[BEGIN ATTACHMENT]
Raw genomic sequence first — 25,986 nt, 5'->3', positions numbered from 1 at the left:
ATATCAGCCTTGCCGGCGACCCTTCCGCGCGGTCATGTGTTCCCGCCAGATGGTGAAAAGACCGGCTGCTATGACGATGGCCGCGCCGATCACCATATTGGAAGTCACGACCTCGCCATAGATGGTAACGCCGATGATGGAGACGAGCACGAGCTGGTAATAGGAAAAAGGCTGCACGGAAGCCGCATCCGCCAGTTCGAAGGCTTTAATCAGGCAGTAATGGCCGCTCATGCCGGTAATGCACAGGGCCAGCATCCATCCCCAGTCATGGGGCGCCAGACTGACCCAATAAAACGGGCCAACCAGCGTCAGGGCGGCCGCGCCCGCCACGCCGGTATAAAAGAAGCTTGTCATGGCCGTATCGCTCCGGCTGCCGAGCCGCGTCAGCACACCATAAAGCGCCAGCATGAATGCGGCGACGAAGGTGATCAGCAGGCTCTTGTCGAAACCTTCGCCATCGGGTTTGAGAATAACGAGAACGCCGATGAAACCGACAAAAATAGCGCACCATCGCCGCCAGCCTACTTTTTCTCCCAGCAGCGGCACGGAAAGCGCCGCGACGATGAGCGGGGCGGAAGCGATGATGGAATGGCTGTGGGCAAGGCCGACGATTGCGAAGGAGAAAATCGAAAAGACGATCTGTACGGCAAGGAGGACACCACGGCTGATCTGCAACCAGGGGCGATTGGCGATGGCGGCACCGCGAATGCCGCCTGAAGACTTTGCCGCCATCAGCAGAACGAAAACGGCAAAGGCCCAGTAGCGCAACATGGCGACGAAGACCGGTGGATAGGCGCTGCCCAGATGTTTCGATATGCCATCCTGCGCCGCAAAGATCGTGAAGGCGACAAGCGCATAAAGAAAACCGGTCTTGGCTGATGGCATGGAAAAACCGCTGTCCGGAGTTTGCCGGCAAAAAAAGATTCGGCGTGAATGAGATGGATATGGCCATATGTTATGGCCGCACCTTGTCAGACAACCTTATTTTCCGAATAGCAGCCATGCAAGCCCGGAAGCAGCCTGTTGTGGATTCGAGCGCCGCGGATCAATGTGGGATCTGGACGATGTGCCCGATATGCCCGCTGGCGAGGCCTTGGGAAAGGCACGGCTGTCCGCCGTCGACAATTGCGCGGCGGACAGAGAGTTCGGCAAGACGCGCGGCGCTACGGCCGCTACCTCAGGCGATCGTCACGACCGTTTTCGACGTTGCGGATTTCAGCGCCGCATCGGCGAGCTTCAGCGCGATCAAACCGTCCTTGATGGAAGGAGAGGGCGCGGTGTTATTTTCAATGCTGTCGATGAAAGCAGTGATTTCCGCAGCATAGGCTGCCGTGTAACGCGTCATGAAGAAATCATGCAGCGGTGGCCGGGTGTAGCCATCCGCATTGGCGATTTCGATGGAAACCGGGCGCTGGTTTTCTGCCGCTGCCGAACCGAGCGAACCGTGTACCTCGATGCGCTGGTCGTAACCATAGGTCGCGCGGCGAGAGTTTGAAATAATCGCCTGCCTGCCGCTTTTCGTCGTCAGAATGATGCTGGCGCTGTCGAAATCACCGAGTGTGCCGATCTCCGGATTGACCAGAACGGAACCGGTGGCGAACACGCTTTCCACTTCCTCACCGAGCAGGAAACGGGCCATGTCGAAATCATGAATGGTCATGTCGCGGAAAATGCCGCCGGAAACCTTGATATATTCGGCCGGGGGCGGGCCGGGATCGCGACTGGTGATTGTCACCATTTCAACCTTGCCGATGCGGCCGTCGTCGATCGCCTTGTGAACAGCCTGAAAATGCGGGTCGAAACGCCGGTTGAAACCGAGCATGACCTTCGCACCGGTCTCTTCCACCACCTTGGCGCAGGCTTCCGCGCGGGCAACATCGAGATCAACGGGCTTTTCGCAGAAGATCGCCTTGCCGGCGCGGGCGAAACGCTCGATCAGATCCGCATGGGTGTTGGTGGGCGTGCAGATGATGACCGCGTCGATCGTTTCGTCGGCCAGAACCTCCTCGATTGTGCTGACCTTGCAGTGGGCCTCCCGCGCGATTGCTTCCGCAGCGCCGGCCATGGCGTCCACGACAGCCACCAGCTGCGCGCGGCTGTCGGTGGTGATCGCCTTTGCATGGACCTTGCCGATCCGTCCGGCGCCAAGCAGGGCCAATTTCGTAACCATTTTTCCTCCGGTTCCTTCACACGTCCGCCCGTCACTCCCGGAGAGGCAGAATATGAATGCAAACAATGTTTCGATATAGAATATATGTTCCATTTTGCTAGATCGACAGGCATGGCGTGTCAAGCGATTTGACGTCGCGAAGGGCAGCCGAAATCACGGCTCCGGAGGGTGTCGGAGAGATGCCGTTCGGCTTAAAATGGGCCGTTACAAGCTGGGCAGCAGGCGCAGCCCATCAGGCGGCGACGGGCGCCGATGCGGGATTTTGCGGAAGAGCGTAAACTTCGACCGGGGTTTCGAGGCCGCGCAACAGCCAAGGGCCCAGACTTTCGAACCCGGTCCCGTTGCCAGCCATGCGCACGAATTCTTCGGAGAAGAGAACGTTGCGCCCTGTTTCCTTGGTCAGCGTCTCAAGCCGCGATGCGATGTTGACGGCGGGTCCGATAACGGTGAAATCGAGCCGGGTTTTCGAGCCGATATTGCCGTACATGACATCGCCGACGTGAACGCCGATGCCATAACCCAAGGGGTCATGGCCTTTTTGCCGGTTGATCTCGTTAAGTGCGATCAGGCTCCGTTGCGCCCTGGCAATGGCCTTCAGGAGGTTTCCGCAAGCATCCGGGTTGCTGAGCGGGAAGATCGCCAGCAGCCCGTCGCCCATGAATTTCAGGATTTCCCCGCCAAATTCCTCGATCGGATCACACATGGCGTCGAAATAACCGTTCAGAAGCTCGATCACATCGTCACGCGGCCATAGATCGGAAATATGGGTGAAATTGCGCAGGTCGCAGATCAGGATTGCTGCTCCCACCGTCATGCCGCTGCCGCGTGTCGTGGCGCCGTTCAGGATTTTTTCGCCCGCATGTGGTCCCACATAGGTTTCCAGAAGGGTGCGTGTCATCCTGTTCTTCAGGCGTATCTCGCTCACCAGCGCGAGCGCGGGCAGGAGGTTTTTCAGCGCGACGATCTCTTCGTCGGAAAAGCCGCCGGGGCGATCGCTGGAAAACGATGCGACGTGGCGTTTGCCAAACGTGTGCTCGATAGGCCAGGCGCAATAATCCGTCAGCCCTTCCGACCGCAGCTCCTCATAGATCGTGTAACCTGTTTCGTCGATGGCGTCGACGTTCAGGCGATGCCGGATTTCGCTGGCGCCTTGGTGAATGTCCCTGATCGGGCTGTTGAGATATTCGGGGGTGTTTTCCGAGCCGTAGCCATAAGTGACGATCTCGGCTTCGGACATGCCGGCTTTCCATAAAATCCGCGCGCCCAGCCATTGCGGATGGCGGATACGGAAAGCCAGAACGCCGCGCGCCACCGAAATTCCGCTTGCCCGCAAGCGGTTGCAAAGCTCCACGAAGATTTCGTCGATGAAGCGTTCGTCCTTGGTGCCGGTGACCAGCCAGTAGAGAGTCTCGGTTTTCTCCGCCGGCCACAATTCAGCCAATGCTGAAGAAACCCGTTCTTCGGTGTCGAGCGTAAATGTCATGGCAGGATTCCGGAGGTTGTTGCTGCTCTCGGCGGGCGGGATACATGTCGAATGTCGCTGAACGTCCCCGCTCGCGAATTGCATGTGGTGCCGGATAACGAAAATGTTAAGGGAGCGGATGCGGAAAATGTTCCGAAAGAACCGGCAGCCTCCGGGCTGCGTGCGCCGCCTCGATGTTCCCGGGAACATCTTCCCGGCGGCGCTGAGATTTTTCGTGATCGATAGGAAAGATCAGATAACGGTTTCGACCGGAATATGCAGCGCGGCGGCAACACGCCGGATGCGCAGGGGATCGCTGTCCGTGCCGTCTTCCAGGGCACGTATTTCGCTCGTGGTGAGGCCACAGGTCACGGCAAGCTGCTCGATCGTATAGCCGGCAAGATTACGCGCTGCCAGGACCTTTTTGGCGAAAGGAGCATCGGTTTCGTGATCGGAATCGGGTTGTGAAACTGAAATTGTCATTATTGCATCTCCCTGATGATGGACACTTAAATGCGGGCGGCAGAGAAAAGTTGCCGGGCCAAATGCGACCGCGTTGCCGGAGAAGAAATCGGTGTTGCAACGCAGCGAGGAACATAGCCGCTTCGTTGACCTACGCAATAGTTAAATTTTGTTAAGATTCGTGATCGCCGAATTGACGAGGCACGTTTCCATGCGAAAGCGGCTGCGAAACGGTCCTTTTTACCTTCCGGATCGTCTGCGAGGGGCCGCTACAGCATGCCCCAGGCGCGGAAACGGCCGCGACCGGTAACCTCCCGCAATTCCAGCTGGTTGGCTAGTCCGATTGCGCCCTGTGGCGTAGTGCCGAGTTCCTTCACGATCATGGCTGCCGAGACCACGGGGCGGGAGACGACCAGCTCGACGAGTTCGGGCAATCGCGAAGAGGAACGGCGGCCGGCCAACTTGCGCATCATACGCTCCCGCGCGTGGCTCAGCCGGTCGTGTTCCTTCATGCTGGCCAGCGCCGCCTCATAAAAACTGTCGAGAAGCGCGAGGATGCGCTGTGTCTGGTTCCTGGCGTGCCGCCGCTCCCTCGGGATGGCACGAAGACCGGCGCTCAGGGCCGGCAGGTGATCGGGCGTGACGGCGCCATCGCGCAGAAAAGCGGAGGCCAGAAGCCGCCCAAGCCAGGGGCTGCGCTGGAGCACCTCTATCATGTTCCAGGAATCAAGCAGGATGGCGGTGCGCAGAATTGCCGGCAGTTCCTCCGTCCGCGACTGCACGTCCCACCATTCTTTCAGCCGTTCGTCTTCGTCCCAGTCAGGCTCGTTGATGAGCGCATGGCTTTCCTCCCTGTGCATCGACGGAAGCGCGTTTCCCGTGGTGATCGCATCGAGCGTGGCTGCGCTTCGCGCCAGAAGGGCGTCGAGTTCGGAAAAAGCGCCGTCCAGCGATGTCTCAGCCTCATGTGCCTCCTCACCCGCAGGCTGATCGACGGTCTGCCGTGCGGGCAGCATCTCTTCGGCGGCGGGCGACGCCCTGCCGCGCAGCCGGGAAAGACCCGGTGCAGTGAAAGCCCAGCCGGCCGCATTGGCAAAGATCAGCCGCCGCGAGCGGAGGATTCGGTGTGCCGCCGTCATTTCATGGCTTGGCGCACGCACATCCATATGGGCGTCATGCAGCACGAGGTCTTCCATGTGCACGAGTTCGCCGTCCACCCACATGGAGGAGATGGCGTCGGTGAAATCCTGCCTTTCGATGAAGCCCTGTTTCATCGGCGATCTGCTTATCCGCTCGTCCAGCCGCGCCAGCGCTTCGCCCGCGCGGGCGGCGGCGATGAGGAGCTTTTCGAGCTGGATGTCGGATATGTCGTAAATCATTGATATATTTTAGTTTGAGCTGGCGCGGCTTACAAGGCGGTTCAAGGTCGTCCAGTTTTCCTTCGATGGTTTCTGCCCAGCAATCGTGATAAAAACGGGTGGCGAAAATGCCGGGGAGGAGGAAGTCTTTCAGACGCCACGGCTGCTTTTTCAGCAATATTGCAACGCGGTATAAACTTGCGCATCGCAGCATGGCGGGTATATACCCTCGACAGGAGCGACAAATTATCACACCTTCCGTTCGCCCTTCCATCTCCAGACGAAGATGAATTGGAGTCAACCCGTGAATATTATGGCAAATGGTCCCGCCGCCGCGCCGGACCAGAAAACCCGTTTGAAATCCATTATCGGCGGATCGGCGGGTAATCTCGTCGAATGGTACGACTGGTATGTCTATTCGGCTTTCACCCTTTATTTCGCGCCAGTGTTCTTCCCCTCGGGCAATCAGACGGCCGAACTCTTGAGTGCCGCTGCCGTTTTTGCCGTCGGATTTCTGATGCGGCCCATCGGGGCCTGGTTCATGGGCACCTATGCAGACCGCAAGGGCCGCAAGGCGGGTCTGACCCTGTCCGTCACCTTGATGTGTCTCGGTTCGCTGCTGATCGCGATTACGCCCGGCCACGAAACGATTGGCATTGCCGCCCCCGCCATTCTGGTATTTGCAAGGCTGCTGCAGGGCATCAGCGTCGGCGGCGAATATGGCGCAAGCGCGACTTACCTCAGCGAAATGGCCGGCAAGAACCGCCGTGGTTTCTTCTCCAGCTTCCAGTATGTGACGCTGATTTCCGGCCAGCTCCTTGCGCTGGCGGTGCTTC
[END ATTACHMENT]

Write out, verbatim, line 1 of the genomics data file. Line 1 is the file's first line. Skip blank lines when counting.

Raw genomic sequence first — 25,986 nt, 5'->3', positions numbered from 1 at the left: